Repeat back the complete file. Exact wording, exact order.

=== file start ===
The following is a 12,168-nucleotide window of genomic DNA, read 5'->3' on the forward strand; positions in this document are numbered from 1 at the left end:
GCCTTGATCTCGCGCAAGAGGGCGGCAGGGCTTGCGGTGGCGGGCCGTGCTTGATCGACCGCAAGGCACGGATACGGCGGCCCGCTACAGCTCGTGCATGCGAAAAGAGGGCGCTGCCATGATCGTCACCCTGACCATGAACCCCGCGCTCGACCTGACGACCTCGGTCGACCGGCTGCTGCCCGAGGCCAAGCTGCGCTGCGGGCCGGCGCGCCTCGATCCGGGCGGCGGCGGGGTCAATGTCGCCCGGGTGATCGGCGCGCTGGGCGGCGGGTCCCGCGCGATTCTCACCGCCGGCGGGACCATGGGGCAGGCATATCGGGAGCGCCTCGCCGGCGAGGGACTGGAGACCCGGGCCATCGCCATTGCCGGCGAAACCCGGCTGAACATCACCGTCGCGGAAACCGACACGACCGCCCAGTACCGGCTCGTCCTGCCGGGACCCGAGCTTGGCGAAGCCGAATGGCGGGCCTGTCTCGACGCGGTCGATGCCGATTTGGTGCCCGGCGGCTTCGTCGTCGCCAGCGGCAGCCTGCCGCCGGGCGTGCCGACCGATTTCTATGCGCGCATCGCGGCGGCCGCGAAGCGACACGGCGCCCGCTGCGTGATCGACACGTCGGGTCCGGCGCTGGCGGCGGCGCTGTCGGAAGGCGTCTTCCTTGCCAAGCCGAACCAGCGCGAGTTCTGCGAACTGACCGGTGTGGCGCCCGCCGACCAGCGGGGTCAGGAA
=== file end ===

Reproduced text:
The following is a 12,168-nucleotide window of genomic DNA, read 5'->3' on the forward strand; positions in this document are numbered from 1 at the left end:
GCCTTGATCTCGCGCAAGAGGGCGGCAGGGCTTGCGGTGGCGGGCCGTGCTTGATCGACCGCAAGGCACGGATACGGCGGCCCGCTACAGCTCGTGCATGCGAAAAGAGGGCGCTGCCATGATCGTCACCCTGACCATGAACCCCGCGCTCGACCTGACGACCTCGGTCGACCGGCTGCTGCCCGAGGCCAAGCTGCGCTGCGGGCCGGCGCGCCTCGATCCGGGCGGCGGCGGGGTCAATGTCGCCCGGGTGATCGGCGCGCTGGGCGGCGGGTCCCGCGCGATTCTCACCGCCGGCGGGACCATGGGGCAGGCATATCGGGAGCGCCTCGCCGGCGAGGGACTGGAGACCCGGGCCATCGCCATTGCCGGCGAAACCCGGCTGAACATCACCGTCGCGGAAACCGACACGACCGCCCAGTACCGGCTCGTCCTGCCGGGACCCGAGCTTGGCGAAGCCGAATGGCGGGCCTGTCTCGACGCGGTCGATGCCGATTTGGTGCCCGGCGGCTTCGTCGTCGCCAGCGGCAGCCTGCCGCCGGGCGTGCCGACCGATTTCTATGCGCGCATCGCGGCGGCCGCGAAGCGACACGGCGCCCGCTGCGTGATCGACACGTCGGGTCCGGCGCTGGCGGCGGCGCTGTCGGAAGGCGTCTTCCTTGCCAAGCCGAACCAGCGCGAGTTCTGCGAACTGACCGGTGTGGCGCCCGCCGACCAGCGGGGTCAGGAA